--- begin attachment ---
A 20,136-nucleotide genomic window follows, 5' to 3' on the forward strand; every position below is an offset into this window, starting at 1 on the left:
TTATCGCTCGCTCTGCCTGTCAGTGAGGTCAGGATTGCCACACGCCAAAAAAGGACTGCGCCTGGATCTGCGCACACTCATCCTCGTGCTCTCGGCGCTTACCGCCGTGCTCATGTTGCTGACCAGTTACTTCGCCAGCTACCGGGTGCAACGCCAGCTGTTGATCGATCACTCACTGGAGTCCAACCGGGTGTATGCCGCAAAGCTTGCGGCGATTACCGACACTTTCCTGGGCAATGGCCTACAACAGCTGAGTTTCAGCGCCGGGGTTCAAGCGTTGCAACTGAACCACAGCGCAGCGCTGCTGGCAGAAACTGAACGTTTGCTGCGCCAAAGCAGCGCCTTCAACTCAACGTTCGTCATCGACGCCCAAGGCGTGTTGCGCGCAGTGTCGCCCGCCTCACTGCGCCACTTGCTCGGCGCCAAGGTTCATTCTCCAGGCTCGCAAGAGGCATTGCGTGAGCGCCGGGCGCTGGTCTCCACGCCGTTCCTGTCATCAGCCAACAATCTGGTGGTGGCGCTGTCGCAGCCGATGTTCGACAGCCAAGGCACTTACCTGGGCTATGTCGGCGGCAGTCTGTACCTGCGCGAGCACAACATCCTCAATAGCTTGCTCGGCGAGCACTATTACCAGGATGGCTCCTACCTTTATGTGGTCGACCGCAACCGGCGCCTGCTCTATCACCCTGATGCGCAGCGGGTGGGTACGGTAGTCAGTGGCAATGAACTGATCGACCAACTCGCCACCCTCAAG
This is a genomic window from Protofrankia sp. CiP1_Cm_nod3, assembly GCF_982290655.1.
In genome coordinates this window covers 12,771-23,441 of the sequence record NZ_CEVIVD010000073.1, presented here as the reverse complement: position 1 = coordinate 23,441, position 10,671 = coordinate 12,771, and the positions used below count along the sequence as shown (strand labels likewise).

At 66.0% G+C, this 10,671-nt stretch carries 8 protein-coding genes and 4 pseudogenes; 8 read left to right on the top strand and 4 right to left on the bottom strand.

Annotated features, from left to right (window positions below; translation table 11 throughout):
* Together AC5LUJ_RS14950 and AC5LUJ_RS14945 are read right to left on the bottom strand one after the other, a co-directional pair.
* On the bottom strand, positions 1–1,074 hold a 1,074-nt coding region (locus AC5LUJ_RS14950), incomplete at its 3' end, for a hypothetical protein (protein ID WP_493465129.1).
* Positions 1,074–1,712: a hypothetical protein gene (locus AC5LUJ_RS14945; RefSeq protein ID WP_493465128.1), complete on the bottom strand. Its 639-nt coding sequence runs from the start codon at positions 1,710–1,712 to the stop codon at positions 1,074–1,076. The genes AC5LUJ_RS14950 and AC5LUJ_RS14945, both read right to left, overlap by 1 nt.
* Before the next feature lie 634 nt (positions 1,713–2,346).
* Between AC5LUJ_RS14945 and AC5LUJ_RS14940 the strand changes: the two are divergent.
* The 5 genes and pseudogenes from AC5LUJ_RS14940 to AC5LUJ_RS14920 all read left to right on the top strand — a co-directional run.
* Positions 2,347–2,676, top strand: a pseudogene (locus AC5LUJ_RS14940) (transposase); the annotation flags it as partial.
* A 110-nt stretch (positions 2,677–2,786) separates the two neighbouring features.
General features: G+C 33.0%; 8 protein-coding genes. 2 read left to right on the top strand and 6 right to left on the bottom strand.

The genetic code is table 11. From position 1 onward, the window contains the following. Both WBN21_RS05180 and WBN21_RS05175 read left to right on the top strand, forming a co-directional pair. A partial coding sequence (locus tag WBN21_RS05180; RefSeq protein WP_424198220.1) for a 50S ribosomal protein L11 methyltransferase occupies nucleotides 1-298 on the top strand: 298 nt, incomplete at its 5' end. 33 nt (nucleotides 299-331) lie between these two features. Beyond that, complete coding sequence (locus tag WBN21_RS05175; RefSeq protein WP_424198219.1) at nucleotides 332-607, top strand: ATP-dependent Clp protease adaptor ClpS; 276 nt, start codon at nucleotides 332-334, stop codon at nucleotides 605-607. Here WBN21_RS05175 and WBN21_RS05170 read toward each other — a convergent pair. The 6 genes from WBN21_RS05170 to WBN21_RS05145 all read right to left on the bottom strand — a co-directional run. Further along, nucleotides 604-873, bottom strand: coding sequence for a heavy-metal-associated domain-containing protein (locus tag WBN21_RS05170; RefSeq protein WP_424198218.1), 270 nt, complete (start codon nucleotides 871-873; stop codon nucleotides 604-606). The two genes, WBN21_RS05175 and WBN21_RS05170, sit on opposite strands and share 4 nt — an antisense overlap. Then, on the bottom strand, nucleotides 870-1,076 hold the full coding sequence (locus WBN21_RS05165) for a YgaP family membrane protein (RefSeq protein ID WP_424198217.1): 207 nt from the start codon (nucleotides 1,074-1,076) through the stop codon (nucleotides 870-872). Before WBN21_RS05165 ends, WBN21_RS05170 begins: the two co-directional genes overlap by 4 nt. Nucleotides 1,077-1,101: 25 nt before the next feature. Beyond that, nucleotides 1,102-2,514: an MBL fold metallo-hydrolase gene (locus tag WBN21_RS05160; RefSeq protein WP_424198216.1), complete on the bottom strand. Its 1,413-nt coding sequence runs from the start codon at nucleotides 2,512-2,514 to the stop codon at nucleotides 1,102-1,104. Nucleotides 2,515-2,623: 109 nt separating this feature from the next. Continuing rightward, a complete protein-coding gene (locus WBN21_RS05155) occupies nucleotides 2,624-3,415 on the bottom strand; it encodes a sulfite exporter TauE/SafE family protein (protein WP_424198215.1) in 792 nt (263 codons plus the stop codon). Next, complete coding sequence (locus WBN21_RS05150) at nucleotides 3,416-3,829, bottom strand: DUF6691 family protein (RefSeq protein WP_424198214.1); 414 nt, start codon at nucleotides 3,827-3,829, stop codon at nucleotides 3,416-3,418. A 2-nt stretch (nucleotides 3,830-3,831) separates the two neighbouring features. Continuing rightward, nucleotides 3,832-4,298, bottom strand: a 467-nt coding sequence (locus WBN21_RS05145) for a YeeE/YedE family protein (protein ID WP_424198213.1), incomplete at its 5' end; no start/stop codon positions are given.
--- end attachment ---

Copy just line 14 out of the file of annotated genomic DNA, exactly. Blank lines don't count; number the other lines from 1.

* A 110-nt stretch (positions 2,677–2,786) separates the two neighbouring features.